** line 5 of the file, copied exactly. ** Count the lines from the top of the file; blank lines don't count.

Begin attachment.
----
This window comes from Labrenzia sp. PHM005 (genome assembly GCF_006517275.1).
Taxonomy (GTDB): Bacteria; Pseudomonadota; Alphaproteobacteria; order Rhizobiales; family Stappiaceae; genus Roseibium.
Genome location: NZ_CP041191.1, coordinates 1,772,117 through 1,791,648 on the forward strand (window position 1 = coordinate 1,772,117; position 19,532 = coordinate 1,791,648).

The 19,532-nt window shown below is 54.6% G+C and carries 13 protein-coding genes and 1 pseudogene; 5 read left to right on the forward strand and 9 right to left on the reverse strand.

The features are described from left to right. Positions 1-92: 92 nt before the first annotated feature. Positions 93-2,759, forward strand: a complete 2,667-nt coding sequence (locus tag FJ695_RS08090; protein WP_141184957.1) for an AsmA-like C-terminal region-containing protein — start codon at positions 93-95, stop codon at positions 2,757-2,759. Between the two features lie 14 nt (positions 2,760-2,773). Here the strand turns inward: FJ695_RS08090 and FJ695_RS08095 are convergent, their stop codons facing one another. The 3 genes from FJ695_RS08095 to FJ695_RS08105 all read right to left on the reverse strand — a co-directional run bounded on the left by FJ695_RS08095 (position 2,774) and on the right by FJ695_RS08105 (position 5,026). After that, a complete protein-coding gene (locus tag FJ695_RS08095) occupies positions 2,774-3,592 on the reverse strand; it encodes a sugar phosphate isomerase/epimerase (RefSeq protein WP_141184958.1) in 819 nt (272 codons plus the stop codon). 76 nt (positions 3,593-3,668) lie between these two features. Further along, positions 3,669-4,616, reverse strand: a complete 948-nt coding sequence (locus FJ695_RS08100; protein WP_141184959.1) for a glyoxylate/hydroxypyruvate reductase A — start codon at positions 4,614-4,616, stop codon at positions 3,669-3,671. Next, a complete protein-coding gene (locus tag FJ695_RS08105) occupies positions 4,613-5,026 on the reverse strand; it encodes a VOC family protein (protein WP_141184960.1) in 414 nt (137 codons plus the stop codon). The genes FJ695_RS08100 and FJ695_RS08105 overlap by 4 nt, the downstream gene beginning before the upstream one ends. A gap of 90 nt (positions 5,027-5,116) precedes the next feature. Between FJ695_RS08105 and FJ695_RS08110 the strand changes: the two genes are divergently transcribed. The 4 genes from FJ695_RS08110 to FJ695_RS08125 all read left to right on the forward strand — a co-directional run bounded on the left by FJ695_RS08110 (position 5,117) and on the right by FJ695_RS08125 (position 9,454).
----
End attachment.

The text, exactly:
The features are described from left to right. Positions 1-92: 92 nt before the first annotated feature. Positions 93-2,759, forward strand: a complete 2,667-nt coding sequence (locus tag FJ695_RS08090; protein WP_141184957.1) for an AsmA-like C-terminal region-containing protein — start codon at positions 93-95, stop codon at positions 2,757-2,759. Between the two features lie 14 nt (positions 2,760-2,773). Here the strand turns inward: FJ695_RS08090 and FJ695_RS08095 are convergent, their stop codons facing one another. The 3 genes from FJ695_RS08095 to FJ695_RS08105 all read right to left on the reverse strand — a co-directional run bounded on the left by FJ695_RS08095 (position 2,774) and on the right by FJ695_RS08105 (position 5,026). After that, a complete protein-coding gene (locus tag FJ695_RS08095) occupies positions 2,774-3,592 on the reverse strand; it encodes a sugar phosphate isomerase/epimerase (RefSeq protein WP_141184958.1) in 819 nt (272 codons plus the stop codon). 76 nt (positions 3,593-3,668) lie between these two features. Further along, positions 3,669-4,616, reverse strand: a complete 948-nt coding sequence (locus FJ695_RS08100; protein WP_141184959.1) for a glyoxylate/hydroxypyruvate reductase A — start codon at positions 4,614-4,616, stop codon at positions 3,669-3,671. Next, a complete protein-coding gene (locus tag FJ695_RS08105) occupies positions 4,613-5,026 on the reverse strand; it encodes a VOC family protein (protein WP_141184960.1) in 414 nt (137 codons plus the stop codon). The genes FJ695_RS08100 and FJ695_RS08105 overlap by 4 nt, the downstream gene beginning before the upstream one ends. A gap of 90 nt (positions 5,027-5,116) precedes the next feature. Between FJ695_RS08105 and FJ695_RS08110 the strand changes: the two genes are divergently transcribed. The 4 genes from FJ695_RS08110 to FJ695_RS08125 all read left to right on the forward strand — a co-directional run bounded on the left by FJ695_RS08110 (position 5,117) and on the right by FJ695_RS08125 (position 9,454).